Find more DBT handouts and worksheets just like these in my new book for children (ages 6 – 12) DBT Therapeutic Activity Ideas for Kids and Caregivers, and in my book for teens, DBT Therapeutic Activity Ideas for Working with Teens.
1. Gratitude– this DBT worksheet coordinates with the ABC skill, Accumulate Positive Emotions: Long Term. Practicing gratitude helps us to work on our self-development and build a life worth living.
2. Feeling Faces– Use this handout to help children identify and express their feelings. When children are able to understand and identify their feelings, it helps them to improve their emotion regulation.
3. Emotion Regulation Goals Sheet– As the child or teen begins this module, the goals setting sheet helps them to identify their personal goals for the module. They identify behaviors they want to increase as well as behaviors to decrease.
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1. Quote Wall – this DBT worksheet and it’s example sheet coordinate with the skill, IMPROVE the Moment, and Self-Validation (see Interpersonal Effectiveness skills). The worksheet is used alongside the “E” in IMPROVE, and encourages self-encouragement. The DBT worksheet has several blank spaces for the individual to add uplifting quotes, song lyrics, comments or reality acceptance statements to encourage the individual. At difficult times, the individual can look at his or her completed worksheet.
1. Interpersonal Effectiveness Goals Sheet– As the child or teen begins this module, it’s helpful for them to spend time reflecting on their relationships. This isn’t a test. It’s a chance for them to practice being self-aware, and paying attention to the skills they need to work on as they progress through this module with their DBT skills group or individual therapist.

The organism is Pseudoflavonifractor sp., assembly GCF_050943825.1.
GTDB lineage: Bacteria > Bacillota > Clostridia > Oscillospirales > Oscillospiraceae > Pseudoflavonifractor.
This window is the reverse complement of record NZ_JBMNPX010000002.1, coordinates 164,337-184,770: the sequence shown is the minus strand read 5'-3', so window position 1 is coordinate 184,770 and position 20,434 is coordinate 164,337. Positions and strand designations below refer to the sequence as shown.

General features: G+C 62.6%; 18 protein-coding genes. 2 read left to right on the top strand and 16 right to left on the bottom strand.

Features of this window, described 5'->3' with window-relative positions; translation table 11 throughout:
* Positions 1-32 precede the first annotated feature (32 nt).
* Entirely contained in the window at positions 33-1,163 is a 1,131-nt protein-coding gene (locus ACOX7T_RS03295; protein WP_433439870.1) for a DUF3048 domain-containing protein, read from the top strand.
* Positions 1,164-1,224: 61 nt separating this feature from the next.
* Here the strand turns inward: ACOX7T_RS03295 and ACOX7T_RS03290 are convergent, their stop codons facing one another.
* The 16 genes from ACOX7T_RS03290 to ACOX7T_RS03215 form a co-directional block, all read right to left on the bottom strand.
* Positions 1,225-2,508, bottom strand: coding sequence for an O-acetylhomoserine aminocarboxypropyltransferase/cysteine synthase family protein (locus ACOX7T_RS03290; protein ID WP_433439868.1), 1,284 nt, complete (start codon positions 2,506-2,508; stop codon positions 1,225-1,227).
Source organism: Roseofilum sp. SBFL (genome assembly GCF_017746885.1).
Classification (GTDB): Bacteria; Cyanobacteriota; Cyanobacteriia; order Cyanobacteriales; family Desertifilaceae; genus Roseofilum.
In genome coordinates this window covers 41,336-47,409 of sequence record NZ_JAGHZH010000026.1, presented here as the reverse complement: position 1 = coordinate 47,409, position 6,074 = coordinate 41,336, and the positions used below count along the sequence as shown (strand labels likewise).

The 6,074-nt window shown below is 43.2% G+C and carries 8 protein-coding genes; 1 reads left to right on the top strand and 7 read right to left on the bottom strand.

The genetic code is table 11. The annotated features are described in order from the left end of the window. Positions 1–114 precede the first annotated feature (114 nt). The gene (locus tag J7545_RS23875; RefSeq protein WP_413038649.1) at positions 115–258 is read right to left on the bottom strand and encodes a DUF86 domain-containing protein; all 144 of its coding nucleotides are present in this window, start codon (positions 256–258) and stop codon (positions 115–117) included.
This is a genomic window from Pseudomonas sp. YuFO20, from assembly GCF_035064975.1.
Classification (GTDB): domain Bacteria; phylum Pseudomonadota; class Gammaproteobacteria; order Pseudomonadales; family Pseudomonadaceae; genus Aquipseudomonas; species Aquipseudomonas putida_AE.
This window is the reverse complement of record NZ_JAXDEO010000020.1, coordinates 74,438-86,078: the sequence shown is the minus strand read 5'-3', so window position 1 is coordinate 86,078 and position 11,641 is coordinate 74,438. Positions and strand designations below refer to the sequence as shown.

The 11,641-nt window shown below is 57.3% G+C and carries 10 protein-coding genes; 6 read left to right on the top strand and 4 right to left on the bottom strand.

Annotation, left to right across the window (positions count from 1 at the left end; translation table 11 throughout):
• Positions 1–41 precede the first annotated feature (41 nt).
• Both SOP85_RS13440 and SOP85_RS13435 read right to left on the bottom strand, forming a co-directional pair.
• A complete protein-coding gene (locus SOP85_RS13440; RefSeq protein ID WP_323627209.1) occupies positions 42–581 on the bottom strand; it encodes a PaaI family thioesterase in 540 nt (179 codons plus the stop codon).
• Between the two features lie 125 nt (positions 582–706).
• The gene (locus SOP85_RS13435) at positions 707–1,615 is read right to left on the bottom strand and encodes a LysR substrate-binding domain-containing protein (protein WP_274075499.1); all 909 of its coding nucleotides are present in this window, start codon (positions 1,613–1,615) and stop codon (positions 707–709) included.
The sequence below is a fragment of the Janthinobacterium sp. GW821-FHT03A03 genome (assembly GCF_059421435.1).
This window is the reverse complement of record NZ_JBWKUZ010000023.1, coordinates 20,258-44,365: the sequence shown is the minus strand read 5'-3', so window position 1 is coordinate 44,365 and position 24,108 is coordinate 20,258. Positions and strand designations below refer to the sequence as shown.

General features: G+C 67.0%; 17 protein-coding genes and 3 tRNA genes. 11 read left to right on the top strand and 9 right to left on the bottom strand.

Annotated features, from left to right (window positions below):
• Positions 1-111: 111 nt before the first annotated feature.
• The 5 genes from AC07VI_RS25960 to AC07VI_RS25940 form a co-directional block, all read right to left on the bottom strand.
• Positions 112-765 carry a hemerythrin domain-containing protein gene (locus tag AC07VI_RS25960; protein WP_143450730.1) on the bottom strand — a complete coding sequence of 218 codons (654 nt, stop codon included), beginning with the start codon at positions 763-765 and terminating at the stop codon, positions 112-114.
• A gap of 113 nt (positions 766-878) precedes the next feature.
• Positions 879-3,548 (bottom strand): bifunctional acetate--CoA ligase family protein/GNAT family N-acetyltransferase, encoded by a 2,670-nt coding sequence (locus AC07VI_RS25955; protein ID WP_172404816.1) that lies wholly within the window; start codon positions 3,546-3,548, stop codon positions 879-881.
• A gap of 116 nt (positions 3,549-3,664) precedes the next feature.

1. DBT Treatment Assumptions- The following are DBT’s treatment assumptions for children and teens in a DBT skills group. When the child or teen agree to the assumptions it is helpful for them, their caregivers, and the skills trainers.
2. DBT Treatment Assumptions for Caregivers- This is the treatment assumptions for caregivers. There can be many different types of caregivers and that may include parents, step parents, foster parents, residential treatment workers and many others who care for the child or teen. When caregivers understand and practice these assumptions, it helps them to be more accepting of their child or teen, and to practice thinking in a dialectical way.